Who is winning the battle for tech talent in Southeast Asia?
TALENT, or the lack of it, is something that business leaders talk about all the time — more so in the technology space than anything else.
According to the SMB Digital Maturity Index 2019, the lack of digital skills and talent in an organization was the biggest of the top five challenges small and mid-sized businesses faced on their journey to digital.
An interesting thing to note is that the SMEs are losing the most when it comes to finding talent to fuel their digital projects as compared to large enterprises.
SMEs in the region are being impacted by this, the study found. The challenge is particularly daunting for such companies because not only are they unable to find local talent to fill tech roles, but they’re also unable to meet capital requirements set by regulators to hire from abroad and provide the necessary visas.
Respondents to the survey revealed that China was the most affected by this — with 24 percent of small and mid-sized organizations in the country rating it as the biggest hurdle to their digital transformation.
In comparison, 19 percent of SMEs in Hong Kong, 17 percent of those in Australia, and 12 percent of those in Indonesia felt this way about talent — although it still ranked as the top challenge for them on their digital maturity journey.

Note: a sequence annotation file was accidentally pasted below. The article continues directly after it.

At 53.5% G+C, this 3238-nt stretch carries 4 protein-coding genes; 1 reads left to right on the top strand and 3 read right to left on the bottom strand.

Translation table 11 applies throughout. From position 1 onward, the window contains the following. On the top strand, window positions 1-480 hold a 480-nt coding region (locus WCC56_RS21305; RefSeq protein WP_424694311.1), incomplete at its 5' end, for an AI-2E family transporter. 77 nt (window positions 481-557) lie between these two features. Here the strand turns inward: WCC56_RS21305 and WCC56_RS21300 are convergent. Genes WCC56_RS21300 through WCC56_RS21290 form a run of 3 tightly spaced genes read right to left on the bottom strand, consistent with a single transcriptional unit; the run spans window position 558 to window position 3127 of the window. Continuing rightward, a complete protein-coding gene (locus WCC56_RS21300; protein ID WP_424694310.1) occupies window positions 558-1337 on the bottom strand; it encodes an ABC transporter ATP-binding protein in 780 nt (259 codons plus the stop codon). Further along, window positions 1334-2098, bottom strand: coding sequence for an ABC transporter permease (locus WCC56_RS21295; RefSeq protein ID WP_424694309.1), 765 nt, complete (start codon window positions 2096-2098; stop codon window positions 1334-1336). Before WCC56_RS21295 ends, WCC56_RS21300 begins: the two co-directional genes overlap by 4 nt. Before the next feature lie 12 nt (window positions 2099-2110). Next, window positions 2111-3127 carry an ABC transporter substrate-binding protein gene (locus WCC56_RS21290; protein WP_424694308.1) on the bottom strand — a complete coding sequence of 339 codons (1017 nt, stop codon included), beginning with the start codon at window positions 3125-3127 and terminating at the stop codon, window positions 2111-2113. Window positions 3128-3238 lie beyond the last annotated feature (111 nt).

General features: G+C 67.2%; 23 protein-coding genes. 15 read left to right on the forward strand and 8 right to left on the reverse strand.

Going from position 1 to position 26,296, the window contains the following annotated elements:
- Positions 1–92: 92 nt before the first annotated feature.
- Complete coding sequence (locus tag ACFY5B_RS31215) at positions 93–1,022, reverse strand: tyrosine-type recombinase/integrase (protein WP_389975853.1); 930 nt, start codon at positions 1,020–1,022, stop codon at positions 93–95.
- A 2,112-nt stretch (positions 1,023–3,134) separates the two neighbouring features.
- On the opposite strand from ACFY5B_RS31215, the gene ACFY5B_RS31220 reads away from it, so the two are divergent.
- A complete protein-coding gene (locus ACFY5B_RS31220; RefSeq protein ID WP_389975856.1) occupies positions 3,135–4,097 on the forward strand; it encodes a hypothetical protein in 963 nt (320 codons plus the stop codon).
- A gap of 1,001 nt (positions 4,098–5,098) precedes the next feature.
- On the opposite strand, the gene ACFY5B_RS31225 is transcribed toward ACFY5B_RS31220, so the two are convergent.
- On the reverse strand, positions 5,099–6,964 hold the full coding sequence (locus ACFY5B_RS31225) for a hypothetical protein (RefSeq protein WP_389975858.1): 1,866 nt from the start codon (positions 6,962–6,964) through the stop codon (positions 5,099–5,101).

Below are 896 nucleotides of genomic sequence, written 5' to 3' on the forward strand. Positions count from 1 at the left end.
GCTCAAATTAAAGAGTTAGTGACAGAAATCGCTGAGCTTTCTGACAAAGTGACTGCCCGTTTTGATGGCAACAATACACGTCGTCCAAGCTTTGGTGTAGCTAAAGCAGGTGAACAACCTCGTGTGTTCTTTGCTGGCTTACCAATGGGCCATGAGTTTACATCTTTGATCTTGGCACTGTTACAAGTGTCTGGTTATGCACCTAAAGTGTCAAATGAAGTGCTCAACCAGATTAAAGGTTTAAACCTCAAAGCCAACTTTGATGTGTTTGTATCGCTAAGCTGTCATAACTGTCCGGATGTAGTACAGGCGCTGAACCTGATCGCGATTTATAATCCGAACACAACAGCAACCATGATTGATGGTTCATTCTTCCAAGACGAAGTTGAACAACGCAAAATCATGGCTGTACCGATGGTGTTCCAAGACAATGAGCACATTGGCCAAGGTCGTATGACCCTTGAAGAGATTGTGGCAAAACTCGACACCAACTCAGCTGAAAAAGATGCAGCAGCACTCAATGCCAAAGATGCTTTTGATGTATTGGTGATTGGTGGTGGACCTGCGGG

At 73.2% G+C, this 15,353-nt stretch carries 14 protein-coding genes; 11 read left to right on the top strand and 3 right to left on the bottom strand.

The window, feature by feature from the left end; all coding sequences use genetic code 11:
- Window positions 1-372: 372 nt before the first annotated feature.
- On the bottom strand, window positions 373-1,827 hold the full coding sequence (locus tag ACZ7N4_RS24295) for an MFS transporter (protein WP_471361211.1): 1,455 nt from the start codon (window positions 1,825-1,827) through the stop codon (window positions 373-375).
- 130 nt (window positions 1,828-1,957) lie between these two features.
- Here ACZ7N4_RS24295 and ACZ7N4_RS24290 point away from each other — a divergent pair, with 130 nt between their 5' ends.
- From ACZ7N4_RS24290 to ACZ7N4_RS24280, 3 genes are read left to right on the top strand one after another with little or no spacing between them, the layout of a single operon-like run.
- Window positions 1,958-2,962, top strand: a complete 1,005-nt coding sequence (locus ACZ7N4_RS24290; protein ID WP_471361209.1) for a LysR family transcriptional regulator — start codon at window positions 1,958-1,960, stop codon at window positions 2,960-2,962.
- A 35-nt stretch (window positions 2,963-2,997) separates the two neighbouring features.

From the findings, it seems as though talent is quite a significant roadblock when it comes to going digital.
Train or buy to beat the talent crunch
Companies understand that failure to deliver on the digital demands of customers means a drop in revenues in the near future.
It’s why they’re so concerned about driving their digital agenda as efficiently as possible, and hope to accelerate it as quickly as they can.
True, SMEs lack the talent they need to build their own systems when it comes to digital, but that doesn’t mean they can’t buy what they need.
If SMEs want to ensure they’re up to speed and are keeping up with competitors, they must find a way to invest in solutions that are provided by technology vendors who offer implementation support.
Through vendors, SMEs can still realize their digital transformation goals quickly even without the right talent at their disposal — but they must do their homework beforehand and ask the right questions about implementation support and future maintenance.
A recent forecast by IDC said that businesses will spend nearly US$1.2 trillion on digital transformation this year as they seek an edge in the digital economy.
This is almost an 18 percent increase over the 2018 figures released by the company’s analysts.
“Digital transformation is quickly becoming the largest driver of new technology investments and projects among businesses, ” said IDC Customer Insights & Analysis Group Research Manager Craig Simpson.
While IDC’s forecast only talks about the kinds of spending and use cases, there’s no doubt that SMEs will make up a proportional chunk of investments in new technologies, both, in the hardware and the software space.